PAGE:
19. Mark in Boston Nov 28th 2017 at 10:47 pm 19

    If they can sell mattresses, why don’t they sell cars?

    There are more people in the market for a car than for a mattress.

  20. James Pollock Nov 28th 2017 at 11:26 pm 20

    “If they can sell mattresses, why don’t they sell cars?”

    Selling cars tends to be heavily regulated, both by the state and, in the case of new cars, by the manufacturers.

    Subaru is currently running advertisements touting the charitable contrbutions they’ll make if you buy a new Subaru automobile.

  21. Cidu Bill Dec 3rd 2017 at 07:49 pm 21

    Just for the record, we’ve bought a lot of cars since we last bought a mattress.

  22. Brian in STL Dec 3rd 2017 at 08:44 pm 22

    It’s really close for me. I bought a mattress in summer of 1999 and a vehicle in December of that year.

  23. Mark M Dec 4th 2017 at 10:42 am 23

    Despite some comments here that validate mattress selling for a fundraiser, I still find it quite random. Sure nearly everyone uses a mattress while some avoid cookies, but you’re targeting impulse buyers, and I would think cookies and such are much more likely to be effective. Maybe it’s just me. If I’m going to purchase a mattress or other fairly high price item, it’s going to be when I decide it’s time for a new one. And I will probably try a bunch out before deciding.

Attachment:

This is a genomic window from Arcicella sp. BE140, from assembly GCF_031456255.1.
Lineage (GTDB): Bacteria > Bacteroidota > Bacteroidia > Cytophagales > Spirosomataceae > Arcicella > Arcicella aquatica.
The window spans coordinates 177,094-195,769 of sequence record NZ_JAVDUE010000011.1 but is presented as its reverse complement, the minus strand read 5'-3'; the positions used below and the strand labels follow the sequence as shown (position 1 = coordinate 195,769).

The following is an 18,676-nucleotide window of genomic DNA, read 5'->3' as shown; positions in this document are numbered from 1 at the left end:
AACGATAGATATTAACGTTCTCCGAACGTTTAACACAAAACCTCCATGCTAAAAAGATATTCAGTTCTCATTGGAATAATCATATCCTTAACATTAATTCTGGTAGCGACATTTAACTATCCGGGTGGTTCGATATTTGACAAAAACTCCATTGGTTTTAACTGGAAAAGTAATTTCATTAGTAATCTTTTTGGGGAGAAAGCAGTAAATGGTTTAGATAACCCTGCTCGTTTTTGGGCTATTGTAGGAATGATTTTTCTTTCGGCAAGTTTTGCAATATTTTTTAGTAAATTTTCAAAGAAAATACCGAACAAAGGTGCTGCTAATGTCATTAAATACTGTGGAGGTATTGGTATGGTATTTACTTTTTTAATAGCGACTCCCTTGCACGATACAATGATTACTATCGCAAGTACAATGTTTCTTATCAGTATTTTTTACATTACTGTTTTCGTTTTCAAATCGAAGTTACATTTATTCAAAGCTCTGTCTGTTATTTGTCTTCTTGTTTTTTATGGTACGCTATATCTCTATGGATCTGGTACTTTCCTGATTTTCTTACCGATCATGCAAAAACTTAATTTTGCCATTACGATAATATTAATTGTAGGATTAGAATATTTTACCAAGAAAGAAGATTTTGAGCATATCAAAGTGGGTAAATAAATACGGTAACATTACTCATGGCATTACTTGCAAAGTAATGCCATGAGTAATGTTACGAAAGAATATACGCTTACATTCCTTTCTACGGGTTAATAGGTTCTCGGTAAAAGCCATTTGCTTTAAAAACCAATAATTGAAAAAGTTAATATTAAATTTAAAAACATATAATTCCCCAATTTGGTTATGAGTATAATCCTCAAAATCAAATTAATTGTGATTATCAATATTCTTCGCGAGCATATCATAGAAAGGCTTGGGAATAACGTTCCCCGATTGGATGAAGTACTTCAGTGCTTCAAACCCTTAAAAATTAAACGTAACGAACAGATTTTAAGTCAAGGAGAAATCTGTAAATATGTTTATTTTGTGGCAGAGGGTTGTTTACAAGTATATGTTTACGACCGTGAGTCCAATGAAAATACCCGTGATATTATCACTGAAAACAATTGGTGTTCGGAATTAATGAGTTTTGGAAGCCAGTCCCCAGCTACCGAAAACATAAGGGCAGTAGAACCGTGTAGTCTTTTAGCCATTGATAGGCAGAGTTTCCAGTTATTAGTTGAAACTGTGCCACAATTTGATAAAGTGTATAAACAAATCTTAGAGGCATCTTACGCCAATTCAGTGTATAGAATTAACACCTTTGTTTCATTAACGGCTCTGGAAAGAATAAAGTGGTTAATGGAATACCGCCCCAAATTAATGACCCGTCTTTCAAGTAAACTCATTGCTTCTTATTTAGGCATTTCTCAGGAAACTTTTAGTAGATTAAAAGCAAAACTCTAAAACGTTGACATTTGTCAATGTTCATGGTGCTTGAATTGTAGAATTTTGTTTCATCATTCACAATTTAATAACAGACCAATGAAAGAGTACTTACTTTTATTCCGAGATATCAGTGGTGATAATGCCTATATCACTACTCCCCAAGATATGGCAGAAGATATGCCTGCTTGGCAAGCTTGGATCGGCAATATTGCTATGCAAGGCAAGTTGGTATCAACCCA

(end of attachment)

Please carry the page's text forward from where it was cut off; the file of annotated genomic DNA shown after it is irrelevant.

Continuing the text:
24. James Pollock Dec 4th 2017 at 11:39 am 24

    ” you’re targeting impulse buyers”

    Well, no, you aren’t. The Girl Scouts do, pitching cookies right after you finish checking out at the grocery ftore, before you get to your car, and so do Salvation Army bell-ringers.

    But car dealers run ads touting charitable donations if you buy a car from them, and, with few exceptions, car purchases aren’t impulse buys, and some companies pitch United Way contrbutions as payroll deductions, which is about as anti-impulse-buy as you can get.

    Targeting impulse buyers is ONE way of fundraising, but there are others.

  25. Meryl A Dec 6th 2017 at 02:29 am 25

    The university husband and I went to every now and then sends us a flier about a piano store’s used piano sale that is being done as a fund raiser for the school. That always seems odd to me - not an impulse buy, not something “everyone” buys or needs, and they are used. And neither of us ever took a music course in college so it is not that they think they are sending it to former music students.